Last month I turned 21 for the second time. You can do the math.
Judging from the horror stories I had heard from friends about how traumatic it was to turn 40 — I had anticipated a complete emotional breakdown for the months surrounding the event. Like a boxer who knows the fist is coming or a surfer watching the waves….I braced for it. The big day came and went (with a lot of fanfare) but the overwhelming sense of dread never seemed to hit. While I discovered some gray hair (12 to be exact) and the wrinkles around my eyes have become more obvious – I looked at them as a tribute to the things I had survived in my lifetime – rather than a sign the end was near.
No, I didn’t really understand what the big fuss was about until a trip to the grocery store on Mother’s Day – when a kind-hearted comment from well-intended clerk hit me like a right hook…and left a mark. Now, two years later – that mark is a better described as a scar.
There’s an awkward thing that happens when you are “of a certain age” and have no children. Nobody ever wants to talk about it or if they do it’s discussed in hush tones at a cocktail party by people who think you don’t notice – like cancer, AIDS or the Bubonic Plague. So, I’ve decided to mention the 2-ton elephant in the corner of the room.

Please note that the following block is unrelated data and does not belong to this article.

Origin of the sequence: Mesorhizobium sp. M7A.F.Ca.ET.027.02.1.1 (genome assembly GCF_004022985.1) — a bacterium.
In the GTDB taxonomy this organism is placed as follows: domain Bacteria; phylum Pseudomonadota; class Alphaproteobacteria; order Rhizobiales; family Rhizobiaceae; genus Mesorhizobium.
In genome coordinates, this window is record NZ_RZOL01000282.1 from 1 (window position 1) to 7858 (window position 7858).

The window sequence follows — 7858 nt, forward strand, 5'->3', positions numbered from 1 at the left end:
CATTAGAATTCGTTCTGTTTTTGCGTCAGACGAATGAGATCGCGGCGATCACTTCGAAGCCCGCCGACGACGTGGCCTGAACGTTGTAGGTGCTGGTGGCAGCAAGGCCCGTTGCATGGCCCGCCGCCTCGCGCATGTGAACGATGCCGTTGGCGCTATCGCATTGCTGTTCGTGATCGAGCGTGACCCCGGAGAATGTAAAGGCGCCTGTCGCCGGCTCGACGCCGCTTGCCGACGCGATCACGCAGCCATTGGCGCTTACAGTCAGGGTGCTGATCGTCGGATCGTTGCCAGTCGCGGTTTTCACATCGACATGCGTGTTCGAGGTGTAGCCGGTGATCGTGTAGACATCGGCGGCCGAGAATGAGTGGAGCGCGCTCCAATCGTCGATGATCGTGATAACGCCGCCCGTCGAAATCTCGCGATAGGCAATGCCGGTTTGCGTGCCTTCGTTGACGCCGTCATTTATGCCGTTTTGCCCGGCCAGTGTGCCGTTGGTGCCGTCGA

As far as we’ve come from the days of June Cleaver and Ozzie & Harriet – we still live in a culture where there is an expectation that a family is only complete when children are added. It is one of the most difficult “assumptions” I have ever encountered. Somehow the question is always posed in a manner that evokes feelings of guilt, shame, inadequacy or profound sadness. Guilt for not being fulfilled by the joys of being an aunt, Godmother or step-mother. Shame for making career and relationship choices that set a certain timeline into place. Inadequacy for not being able to bear children. Profound sadness that your legacy is not guaranteed.
I have seen the look on the faces of people who ask “do you have children?” It’s the look of judgment for those who think it’s a lifestyle choice or a look of pity if they realize there was no “choice” in it at all.
Regardless of the circumstances – there is no good response. Just awkwardness.
Having come from a family with both biological and adopted siblings – and having spent a large portion of my life serving as a caregiver for other people’s children – I deeply understand that “motherhood” and family comes in many shapes and sizes. Perhaps this is why it’s so profoundly difficult for me – at age 42 – to face the questions about why I have no children. I suspect there are many other women my age who suffer in the same silence. There are choices at 100 crossroads that brought me here – but the impact remains the same – and the scars from the many questions and pathetic looks are beginning to show.
Life has not blessed me with the opportunity to know first-hand the joys of having a child of my own and it is a sadness that never fully leaves a woman my age. So perhaps – as you make conversation at the next cocktail party with that over-40-year-old woman with no children – you can find empathy and compassion in your heart for the likelihood of what lays upon hers.